Gig economy workers aren’t necessarily that different from traditional employees, says Saru Jayaraman, co-founder and co-director of ROC United and director of the Food Labor Research Center at the University of California, Berkeley. “There is a bit of an idea that ‘Oh well, we’re moving to a world in which nobody really has an employer and people transition from one place to another, and we’re all sort of in an independent contractor world with portable benefits.’” She says that thinking fails to hold companies accountable.
“They’re not just independent contractors. There is an employer. There are corporate actors involved —even if they are in Silicon Valley.” She suggests a “low road, high road” strategy, in which organizers simultaneously name and shame and campaign against the low-road actors that dominate these industries, while lifting up those doing it ethically.
As the entire economy starts to get a taste of on-demand workers’ lives, Jayaraman says it’s an opportunity to recognize the concerns shared by all on-demand workers—whether they get their work on the street corner or on their smart phone. “The whole on-demand economy has become a lot more prominent, a lot more central, a lot more mainstream, as higher-income on-demand workers have now started to deal with the instability and insecurity of being on-demand,” says Jayaraman.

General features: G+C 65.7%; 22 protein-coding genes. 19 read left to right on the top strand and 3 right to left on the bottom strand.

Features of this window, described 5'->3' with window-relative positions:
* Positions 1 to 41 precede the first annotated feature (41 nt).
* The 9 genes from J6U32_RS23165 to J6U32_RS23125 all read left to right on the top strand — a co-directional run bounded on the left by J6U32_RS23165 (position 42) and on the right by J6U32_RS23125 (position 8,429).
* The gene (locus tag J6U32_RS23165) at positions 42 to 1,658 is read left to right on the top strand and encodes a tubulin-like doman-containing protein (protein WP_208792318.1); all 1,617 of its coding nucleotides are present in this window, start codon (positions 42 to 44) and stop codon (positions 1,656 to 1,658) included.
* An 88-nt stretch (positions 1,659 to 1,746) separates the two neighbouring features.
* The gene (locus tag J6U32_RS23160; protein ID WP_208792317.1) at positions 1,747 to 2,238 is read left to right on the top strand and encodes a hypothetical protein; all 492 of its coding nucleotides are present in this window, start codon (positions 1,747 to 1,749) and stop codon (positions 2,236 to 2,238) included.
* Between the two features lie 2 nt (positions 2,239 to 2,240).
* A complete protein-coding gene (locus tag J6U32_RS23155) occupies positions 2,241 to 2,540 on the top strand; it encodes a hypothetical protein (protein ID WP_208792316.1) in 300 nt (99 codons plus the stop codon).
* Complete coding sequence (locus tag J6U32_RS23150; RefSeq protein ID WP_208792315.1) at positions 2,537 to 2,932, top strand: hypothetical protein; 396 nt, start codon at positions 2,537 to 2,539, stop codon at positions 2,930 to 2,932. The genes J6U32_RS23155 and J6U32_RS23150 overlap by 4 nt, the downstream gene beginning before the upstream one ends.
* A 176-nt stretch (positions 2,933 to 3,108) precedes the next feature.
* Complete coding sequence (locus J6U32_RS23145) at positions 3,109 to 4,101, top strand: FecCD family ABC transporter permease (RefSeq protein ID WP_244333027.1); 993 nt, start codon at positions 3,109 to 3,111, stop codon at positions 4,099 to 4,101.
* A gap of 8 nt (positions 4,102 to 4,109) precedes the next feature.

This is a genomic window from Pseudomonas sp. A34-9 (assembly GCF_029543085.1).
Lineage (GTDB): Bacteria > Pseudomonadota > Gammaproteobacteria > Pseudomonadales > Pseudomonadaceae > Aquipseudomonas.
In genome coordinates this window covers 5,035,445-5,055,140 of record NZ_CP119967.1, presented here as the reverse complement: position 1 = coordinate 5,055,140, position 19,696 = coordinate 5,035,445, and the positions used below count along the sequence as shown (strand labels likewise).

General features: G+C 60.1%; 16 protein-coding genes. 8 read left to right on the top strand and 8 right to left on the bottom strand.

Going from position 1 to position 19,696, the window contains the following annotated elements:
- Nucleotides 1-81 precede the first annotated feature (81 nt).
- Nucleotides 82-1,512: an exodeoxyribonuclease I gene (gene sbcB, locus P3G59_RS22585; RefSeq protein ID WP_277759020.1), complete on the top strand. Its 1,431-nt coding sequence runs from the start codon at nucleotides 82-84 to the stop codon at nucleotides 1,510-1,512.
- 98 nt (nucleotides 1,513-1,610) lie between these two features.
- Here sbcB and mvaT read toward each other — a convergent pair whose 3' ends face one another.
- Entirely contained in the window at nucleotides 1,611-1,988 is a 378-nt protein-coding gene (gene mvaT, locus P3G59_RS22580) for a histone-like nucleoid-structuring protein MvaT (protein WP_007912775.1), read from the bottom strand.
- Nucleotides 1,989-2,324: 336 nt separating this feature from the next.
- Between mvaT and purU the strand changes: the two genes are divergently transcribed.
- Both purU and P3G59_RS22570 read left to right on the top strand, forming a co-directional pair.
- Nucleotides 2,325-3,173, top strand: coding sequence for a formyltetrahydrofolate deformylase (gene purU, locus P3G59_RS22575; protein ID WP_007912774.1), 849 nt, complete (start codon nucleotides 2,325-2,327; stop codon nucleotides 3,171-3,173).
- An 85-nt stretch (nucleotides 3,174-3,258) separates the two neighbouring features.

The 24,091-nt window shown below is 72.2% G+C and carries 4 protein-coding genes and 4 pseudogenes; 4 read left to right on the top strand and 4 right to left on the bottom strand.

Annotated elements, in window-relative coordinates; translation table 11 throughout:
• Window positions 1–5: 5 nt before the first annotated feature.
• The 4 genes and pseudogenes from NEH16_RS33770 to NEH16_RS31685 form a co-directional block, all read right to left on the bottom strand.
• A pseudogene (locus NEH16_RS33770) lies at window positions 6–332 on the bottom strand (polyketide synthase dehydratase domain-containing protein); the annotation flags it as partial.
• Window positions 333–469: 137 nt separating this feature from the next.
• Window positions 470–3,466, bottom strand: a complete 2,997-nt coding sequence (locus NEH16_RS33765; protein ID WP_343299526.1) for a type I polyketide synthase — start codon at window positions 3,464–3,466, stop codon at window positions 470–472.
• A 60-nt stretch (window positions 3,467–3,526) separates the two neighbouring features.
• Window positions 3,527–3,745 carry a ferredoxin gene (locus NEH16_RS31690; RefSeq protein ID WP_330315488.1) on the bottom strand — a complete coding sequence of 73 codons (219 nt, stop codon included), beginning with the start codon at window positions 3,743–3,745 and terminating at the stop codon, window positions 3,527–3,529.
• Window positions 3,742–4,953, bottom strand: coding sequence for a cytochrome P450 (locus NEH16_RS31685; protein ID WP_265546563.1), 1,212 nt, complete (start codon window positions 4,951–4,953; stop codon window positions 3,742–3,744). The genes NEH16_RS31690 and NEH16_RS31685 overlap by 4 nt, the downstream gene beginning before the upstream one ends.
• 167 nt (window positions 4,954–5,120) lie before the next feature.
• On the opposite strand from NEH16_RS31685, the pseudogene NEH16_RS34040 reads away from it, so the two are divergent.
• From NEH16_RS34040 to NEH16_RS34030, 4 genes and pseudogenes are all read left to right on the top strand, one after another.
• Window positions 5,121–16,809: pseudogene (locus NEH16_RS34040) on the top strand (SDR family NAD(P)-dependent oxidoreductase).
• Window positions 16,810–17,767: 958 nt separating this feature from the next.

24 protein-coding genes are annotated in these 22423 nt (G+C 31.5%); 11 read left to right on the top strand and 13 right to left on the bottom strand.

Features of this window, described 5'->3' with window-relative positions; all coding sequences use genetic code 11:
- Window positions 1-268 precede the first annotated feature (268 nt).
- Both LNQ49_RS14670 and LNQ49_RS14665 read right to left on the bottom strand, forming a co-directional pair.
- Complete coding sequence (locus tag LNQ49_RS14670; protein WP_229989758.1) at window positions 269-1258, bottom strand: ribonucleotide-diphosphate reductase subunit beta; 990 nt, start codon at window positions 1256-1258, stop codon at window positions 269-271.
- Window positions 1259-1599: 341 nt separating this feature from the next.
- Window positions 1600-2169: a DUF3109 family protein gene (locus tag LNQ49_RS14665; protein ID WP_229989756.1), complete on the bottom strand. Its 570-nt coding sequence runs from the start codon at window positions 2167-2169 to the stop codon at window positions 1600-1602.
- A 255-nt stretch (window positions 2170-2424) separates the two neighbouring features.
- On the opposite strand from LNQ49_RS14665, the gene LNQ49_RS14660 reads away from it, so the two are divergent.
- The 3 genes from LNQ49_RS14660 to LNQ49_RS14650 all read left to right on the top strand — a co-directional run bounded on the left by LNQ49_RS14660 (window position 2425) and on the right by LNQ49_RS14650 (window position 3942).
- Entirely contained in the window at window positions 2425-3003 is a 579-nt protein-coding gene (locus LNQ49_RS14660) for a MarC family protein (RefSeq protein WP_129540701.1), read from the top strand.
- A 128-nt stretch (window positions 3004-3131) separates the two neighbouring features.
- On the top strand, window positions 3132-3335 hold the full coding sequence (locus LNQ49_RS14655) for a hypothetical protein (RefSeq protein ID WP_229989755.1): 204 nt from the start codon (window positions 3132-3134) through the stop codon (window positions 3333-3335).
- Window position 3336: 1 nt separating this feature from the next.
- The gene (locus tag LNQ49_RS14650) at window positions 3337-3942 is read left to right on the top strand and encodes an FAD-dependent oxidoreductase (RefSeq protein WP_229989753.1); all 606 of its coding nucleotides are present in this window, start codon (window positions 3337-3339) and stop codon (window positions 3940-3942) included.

Ajema agrees. The more the gig economy’s labor force diversifies, he adds, and particularly as it includes people with voting power, the stronger chance there is for legislative change. And that’s the ultimate goal.